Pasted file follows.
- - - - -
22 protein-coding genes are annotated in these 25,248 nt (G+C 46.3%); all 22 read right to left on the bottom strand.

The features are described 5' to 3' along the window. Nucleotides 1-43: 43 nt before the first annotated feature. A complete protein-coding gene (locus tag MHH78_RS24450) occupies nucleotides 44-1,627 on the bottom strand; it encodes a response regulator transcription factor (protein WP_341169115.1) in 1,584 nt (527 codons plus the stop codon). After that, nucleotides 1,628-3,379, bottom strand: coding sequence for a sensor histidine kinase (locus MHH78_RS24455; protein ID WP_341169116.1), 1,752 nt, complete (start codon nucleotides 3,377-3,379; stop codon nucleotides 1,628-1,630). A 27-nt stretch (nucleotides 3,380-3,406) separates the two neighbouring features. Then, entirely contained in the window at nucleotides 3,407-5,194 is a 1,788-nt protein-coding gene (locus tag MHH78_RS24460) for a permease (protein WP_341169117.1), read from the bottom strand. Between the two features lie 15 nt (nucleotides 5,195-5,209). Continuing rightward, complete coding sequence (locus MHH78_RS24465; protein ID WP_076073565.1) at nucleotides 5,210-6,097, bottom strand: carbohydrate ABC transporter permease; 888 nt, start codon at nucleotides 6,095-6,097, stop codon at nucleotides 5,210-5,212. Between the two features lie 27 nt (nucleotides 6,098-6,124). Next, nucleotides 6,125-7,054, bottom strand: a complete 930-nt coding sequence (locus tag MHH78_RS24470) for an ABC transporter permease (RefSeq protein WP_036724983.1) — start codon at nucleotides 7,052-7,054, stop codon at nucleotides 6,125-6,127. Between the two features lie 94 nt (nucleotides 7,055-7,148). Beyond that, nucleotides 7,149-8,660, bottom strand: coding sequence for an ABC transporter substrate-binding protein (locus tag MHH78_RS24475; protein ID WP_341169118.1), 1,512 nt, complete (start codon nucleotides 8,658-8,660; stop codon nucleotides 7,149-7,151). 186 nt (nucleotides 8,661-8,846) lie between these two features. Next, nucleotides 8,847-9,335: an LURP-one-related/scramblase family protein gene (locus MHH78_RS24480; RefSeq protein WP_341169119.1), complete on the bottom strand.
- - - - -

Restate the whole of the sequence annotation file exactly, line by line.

22 protein-coding genes are annotated in these 25,248 nt (G+C 46.3%); all 22 read right to left on the bottom strand.

The features are described 5' to 3' along the window. Nucleotides 1-43: 43 nt before the first annotated feature. A complete protein-coding gene (locus tag MHH78_RS24450) occupies nucleotides 44-1,627 on the bottom strand; it encodes a response regulator transcription factor (protein WP_341169115.1) in 1,584 nt (527 codons plus the stop codon). After that, nucleotides 1,628-3,379, bottom strand: coding sequence for a sensor histidine kinase (locus MHH78_RS24455; protein ID WP_341169116.1), 1,752 nt, complete (start codon nucleotides 3,377-3,379; stop codon nucleotides 1,628-1,630). A 27-nt stretch (nucleotides 3,380-3,406) separates the two neighbouring features. Then, entirely contained in the window at nucleotides 3,407-5,194 is a 1,788-nt protein-coding gene (locus tag MHH78_RS24460) for a permease (protein WP_341169117.1), read from the bottom strand. Between the two features lie 15 nt (nucleotides 5,195-5,209). Continuing rightward, complete coding sequence (locus MHH78_RS24465; protein ID WP_076073565.1) at nucleotides 5,210-6,097, bottom strand: carbohydrate ABC transporter permease; 888 nt, start codon at nucleotides 6,095-6,097, stop codon at nucleotides 5,210-5,212. Between the two features lie 27 nt (nucleotides 6,098-6,124). Next, nucleotides 6,125-7,054, bottom strand: a complete 930-nt coding sequence (locus tag MHH78_RS24470) for an ABC transporter permease (RefSeq protein WP_036724983.1) — start codon at nucleotides 7,052-7,054, stop codon at nucleotides 6,125-6,127. Between the two features lie 94 nt (nucleotides 7,055-7,148). Beyond that, nucleotides 7,149-8,660, bottom strand: coding sequence for an ABC transporter substrate-binding protein (locus tag MHH78_RS24475; protein ID WP_341169118.1), 1,512 nt, complete (start codon nucleotides 8,658-8,660; stop codon nucleotides 7,149-7,151). 186 nt (nucleotides 8,661-8,846) lie between these two features. Next, nucleotides 8,847-9,335: an LURP-one-related/scramblase family protein gene (locus MHH78_RS24480; RefSeq protein WP_341169119.1), complete on the bottom strand.